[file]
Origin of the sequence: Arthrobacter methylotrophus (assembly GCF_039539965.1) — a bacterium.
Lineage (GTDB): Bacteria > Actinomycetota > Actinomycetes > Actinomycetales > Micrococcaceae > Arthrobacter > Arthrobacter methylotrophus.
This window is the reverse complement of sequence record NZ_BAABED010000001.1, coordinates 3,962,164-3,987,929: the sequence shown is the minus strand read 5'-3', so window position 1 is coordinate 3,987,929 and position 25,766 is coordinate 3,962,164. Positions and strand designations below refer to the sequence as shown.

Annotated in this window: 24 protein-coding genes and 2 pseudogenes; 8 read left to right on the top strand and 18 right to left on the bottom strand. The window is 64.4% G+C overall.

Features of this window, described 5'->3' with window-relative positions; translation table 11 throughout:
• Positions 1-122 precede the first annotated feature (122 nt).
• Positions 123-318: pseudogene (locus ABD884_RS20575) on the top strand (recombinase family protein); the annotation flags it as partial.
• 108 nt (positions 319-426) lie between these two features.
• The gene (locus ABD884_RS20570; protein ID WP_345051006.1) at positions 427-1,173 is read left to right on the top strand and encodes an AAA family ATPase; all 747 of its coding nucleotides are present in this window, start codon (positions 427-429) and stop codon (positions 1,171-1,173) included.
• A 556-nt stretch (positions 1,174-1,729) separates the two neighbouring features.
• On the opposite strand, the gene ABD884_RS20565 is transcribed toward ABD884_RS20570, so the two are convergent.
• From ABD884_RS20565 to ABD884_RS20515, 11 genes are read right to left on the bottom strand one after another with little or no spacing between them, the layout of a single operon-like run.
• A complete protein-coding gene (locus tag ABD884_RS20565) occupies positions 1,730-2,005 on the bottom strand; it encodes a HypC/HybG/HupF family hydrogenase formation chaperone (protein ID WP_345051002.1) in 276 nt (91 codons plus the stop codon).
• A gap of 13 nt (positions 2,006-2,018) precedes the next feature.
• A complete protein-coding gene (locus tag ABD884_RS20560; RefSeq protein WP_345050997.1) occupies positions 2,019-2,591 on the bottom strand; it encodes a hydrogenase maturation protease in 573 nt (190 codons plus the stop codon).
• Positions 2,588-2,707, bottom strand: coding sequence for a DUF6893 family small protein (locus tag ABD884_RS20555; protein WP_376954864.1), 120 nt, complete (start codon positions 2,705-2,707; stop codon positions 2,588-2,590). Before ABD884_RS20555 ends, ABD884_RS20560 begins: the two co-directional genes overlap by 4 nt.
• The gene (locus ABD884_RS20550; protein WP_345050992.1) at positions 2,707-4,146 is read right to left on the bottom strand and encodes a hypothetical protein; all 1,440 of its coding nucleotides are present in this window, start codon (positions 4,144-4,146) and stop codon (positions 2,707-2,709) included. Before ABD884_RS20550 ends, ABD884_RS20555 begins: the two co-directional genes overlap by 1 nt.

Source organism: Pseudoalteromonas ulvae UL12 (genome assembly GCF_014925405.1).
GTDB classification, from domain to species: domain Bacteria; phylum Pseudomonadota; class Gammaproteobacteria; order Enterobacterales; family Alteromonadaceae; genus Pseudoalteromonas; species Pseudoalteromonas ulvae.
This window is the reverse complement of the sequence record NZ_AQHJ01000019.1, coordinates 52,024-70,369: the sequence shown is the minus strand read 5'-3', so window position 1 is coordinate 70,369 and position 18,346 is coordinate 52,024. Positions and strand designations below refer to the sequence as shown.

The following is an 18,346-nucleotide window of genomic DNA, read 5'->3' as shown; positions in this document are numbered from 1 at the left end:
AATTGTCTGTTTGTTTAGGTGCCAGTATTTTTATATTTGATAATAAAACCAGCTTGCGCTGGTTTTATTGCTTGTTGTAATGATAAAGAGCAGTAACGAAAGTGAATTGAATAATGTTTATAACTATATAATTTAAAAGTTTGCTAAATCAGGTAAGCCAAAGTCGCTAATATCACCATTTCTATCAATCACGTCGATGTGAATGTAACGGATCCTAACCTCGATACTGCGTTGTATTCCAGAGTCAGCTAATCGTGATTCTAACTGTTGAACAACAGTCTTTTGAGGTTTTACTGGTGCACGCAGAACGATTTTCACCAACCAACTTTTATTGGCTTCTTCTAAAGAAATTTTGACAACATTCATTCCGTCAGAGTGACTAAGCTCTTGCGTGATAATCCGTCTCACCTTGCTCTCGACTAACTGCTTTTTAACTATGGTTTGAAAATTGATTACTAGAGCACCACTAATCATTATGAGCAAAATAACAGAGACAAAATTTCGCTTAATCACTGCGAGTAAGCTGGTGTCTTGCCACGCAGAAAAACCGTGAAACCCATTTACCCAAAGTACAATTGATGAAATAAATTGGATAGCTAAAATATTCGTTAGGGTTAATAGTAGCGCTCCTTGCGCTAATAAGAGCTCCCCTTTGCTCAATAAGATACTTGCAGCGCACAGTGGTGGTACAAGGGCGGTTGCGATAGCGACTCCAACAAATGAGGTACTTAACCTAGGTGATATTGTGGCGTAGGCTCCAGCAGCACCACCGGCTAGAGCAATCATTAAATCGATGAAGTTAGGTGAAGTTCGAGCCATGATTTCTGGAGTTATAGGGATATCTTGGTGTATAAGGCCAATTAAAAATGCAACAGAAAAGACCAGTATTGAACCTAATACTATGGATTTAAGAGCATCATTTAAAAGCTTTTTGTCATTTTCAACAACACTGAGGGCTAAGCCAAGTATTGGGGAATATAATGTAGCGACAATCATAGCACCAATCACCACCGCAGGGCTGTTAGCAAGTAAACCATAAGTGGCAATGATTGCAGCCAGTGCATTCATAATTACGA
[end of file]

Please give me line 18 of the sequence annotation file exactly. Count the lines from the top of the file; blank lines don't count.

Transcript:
Source organism: Pseudoalteromonas ulvae UL12 (genome assembly GCF_014925405.1).